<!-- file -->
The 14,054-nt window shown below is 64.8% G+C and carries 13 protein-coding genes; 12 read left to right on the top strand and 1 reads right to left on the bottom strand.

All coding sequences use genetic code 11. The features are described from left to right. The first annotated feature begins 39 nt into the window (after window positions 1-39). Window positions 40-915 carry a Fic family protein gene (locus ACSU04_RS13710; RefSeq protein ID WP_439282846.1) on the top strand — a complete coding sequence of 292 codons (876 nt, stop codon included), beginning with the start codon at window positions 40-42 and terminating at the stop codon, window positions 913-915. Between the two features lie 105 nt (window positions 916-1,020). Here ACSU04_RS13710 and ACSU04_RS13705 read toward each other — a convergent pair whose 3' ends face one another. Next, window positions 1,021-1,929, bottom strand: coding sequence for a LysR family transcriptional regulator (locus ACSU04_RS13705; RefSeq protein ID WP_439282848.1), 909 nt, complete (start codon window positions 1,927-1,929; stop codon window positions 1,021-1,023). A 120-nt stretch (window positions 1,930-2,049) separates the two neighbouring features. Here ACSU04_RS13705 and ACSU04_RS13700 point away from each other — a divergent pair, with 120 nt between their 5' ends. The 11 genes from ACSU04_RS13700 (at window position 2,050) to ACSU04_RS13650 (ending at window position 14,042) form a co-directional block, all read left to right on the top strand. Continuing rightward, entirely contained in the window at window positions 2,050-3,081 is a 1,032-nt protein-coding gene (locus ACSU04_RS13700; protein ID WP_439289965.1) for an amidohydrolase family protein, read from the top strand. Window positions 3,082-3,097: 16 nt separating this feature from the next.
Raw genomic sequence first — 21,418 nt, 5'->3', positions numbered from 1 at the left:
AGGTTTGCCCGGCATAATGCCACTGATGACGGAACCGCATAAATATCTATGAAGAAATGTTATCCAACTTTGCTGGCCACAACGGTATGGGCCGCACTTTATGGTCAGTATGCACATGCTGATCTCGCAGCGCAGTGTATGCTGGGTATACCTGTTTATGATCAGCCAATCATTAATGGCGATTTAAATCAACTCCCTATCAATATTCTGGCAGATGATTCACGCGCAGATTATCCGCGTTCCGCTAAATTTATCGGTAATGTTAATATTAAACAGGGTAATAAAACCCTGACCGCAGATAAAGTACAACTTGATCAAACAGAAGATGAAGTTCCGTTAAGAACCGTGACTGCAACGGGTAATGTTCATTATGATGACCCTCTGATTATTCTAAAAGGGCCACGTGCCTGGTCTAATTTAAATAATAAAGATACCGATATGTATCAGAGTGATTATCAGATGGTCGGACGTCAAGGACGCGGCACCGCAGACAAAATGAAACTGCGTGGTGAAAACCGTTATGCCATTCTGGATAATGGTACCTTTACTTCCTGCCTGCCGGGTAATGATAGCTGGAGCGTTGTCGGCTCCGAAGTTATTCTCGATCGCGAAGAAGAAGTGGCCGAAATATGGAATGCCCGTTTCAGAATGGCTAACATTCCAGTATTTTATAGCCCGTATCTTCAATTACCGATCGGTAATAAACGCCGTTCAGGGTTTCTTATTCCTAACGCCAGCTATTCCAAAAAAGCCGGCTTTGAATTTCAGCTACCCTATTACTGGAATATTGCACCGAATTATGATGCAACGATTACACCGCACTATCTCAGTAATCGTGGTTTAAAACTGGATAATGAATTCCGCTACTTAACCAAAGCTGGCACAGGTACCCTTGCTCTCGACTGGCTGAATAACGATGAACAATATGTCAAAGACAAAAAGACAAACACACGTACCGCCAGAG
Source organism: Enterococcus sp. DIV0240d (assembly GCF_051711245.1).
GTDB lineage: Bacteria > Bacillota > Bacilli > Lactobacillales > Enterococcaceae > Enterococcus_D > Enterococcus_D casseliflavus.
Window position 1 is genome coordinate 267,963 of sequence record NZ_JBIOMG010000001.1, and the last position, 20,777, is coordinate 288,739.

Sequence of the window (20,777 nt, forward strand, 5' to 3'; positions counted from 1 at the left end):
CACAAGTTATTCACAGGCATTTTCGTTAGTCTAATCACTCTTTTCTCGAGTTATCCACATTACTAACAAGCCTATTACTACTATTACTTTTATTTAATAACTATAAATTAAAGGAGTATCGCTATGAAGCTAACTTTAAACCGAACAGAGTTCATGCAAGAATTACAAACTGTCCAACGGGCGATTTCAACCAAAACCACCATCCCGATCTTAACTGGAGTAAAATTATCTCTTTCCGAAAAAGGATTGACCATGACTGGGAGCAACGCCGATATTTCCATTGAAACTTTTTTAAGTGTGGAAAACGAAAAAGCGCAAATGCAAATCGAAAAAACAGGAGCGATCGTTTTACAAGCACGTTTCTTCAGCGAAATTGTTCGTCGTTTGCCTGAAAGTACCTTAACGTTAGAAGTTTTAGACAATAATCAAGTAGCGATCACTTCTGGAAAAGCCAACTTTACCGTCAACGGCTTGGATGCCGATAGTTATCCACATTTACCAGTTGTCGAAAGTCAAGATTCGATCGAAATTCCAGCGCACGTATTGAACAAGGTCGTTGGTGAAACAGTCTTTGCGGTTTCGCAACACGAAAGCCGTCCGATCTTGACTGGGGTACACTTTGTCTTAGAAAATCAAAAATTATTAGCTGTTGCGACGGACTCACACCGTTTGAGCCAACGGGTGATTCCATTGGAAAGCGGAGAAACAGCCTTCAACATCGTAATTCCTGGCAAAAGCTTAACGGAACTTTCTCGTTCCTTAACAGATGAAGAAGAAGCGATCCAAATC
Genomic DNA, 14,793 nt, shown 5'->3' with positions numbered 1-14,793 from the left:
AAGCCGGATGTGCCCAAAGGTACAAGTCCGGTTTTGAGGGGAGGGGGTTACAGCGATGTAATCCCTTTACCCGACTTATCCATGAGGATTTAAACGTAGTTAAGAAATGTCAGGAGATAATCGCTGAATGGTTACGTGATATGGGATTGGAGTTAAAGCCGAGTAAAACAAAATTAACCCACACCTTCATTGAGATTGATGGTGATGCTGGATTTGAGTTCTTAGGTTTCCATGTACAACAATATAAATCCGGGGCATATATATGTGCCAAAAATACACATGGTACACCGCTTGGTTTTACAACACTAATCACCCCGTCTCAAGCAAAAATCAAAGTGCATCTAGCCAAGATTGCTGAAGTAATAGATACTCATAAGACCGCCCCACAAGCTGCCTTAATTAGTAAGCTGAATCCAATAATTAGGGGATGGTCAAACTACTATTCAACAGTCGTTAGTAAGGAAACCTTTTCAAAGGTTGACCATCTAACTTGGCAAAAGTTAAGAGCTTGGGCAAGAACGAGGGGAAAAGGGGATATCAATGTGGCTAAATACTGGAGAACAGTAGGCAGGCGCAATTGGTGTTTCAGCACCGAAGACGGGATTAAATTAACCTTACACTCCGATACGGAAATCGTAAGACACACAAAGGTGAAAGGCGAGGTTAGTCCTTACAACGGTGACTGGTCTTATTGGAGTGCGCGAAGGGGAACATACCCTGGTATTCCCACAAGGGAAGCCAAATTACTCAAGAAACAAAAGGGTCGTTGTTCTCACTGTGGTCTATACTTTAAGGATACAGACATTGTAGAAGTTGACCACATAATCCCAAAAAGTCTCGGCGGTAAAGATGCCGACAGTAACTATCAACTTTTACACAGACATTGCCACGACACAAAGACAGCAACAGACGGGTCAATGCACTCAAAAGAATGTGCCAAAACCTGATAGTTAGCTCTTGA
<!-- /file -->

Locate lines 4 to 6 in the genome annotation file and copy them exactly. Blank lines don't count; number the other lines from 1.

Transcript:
AGGTTTGCCCGGCATAATGCCACTGATGACGGAACCGCATAAATATCTATGAAGAAATGTTATCCAACTTTGCTGGCCACAACGGTATGGGCCGCACTTTATGGTCAGTATGCACATGCTGATCTCGCAGCGCAGTGTATGCTGGGTATACCTGTTTATGATCAGCCAATCATTAATGGCGATTTAAATCAACTCCCTATCAATATTCTGGCAGATGATTCACGCGCAGATTATCCGCGTTCCGCTAAATTTATCGGTAATGTTAATATTAAACAGGGTAATAAAACCCTGACCGCAGATAAAGTACAACTTGATCAAACAGAAGATGAAGTTCCGTTAAGAACCGTGACTGCAACGGGTAATGTTCATTATGATGACCCTCTGATTATTCTAAAAGGGCCACGTGCCTGGTCTAATTTAAATAATAAAGATACCGATATGTATCAGAGTGATTATCAGATGGTCGGACGTCAAGGACGCGGCACCGCAGACAAAATGAAACTGCGTGGTGAAAACCGTTATGCCATTCTGGATAATGGTACCTTTACTTCCTGCCTGCCGGGTAATGATAGCTGGAGCGTTGTCGGCTCCGAAGTTATTCTCGATCGCGAAGAAGAAGTGGCCGAAATATGGAATGCCCGTTTCAGAATGGCTAACATTCCAGTATTTTATAGCCCGTATCTTCAATTACCGATCGGTAATAAACGCCGTTCAGGGTTTCTTATTCCTAACGCCAGCTATTCCAAAAAAGCCGGCTTTGAATTTCAGCTACCCTATTACTGGAATATTGCACCGAATTATGATGCAACGATTACACCGCACTATCTCAGTAATCGTGGTTTAAAACTGGATAATGAATTCCGCTACTTAACCAAAGCTGGCACAGGTACCCTTGCTCTCGACTGGCTGAATAACGATGAACAATATGTCAAAGACAAAAAGACAAACACACGTACCGCCAGAG
Source organism: Enterococcus sp. DIV0240d (assembly GCF_051711245.1).
GTDB lineage: Bacteria > Bacillota > Bacilli > Lactobacillales > Enterococcaceae > Enterococcus_D > Enterococcus_D casseliflavus.